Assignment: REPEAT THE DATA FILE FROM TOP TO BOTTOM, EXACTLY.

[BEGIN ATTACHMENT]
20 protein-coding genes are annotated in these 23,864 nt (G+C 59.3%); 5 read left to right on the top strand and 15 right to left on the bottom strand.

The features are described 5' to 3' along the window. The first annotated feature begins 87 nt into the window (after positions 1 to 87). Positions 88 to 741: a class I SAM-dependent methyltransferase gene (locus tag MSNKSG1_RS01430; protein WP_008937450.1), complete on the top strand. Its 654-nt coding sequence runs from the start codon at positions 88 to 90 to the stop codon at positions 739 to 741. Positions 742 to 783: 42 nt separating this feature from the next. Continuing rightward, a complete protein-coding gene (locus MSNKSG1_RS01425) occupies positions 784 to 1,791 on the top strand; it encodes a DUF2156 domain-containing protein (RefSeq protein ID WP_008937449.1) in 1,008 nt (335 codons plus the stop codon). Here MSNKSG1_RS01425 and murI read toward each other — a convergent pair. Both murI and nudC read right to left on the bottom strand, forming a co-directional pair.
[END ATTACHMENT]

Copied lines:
20 protein-coding genes are annotated in these 23,864 nt (G+C 59.3%); 5 read left to right on the top strand and 15 right to left on the bottom strand.

The features are described 5' to 3' along the window. The first annotated feature begins 87 nt into the window (after positions 1 to 87). Positions 88 to 741: a class I SAM-dependent methyltransferase gene (locus tag MSNKSG1_RS01430; protein WP_008937450.1), complete on the top strand. Its 654-nt coding sequence runs from the start codon at positions 88 to 90 to the stop codon at positions 739 to 741. Positions 742 to 783: 42 nt separating this feature from the next. Continuing rightward, a complete protein-coding gene (locus MSNKSG1_RS01425) occupies positions 784 to 1,791 on the top strand; it encodes a DUF2156 domain-containing protein (RefSeq protein ID WP_008937449.1) in 1,008 nt (335 codons plus the stop codon). Here MSNKSG1_RS01425 and murI read toward each other — a convergent pair. Both murI and nudC read right to left on the bottom strand, forming a co-directional pair.